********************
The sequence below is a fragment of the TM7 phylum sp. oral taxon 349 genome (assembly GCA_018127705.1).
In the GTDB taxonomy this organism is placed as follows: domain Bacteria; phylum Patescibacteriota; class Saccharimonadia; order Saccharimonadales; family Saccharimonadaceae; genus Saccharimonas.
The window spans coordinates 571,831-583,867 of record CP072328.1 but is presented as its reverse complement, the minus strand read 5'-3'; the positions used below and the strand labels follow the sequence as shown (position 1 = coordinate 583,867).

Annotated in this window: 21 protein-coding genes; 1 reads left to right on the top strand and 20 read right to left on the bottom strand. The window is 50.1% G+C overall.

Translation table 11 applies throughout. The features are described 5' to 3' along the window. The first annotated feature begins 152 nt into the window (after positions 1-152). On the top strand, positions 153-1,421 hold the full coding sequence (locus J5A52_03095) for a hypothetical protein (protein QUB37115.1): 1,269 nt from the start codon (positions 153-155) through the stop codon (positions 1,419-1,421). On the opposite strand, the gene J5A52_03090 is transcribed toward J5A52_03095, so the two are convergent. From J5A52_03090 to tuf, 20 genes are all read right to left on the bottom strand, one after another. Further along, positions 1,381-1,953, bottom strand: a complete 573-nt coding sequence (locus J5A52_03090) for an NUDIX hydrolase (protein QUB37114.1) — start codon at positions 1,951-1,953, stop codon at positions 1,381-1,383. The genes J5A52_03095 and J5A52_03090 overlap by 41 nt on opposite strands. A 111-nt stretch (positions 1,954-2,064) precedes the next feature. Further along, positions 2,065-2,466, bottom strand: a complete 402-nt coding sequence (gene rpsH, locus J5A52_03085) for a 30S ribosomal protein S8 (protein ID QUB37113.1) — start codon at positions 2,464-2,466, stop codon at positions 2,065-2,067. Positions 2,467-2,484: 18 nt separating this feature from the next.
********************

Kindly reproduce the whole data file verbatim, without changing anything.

The sequence below is a fragment of the TM7 phylum sp. oral taxon 349 genome (assembly GCA_018127705.1).
In the GTDB taxonomy this organism is placed as follows: domain Bacteria; phylum Patescibacteriota; class Saccharimonadia; order Saccharimonadales; family Saccharimonadaceae; genus Saccharimonas.
The window spans coordinates 571,831-583,867 of record CP072328.1 but is presented as its reverse complement, the minus strand read 5'-3'; the positions used below and the strand labels follow the sequence as shown (position 1 = coordinate 583,867).

Annotated in this window: 21 protein-coding genes; 1 reads left to right on the top strand and 20 read right to left on the bottom strand. The window is 50.1% G+C overall.

Translation table 11 applies throughout. The features are described 5' to 3' along the window. The first annotated feature begins 152 nt into the window (after positions 1-152). On the top strand, positions 153-1,421 hold the full coding sequence (locus J5A52_03095) for a hypothetical protein (protein QUB37115.1): 1,269 nt from the start codon (positions 153-155) through the stop codon (positions 1,419-1,421). On the opposite strand, the gene J5A52_03090 is transcribed toward J5A52_03095, so the two are convergent. From J5A52_03090 to tuf, 20 genes are all read right to left on the bottom strand, one after another. Further along, positions 1,381-1,953, bottom strand: a complete 573-nt coding sequence (locus J5A52_03090) for an NUDIX hydrolase (protein QUB37114.1) — start codon at positions 1,951-1,953, stop codon at positions 1,381-1,383. The genes J5A52_03095 and J5A52_03090 overlap by 41 nt on opposite strands. A 111-nt stretch (positions 1,954-2,064) precedes the next feature. Further along, positions 2,065-2,466, bottom strand: a complete 402-nt coding sequence (gene rpsH, locus J5A52_03085) for a 30S ribosomal protein S8 (protein ID QUB37113.1) — start codon at positions 2,464-2,466, stop codon at positions 2,065-2,067. Positions 2,467-2,484: 18 nt separating this feature from the next.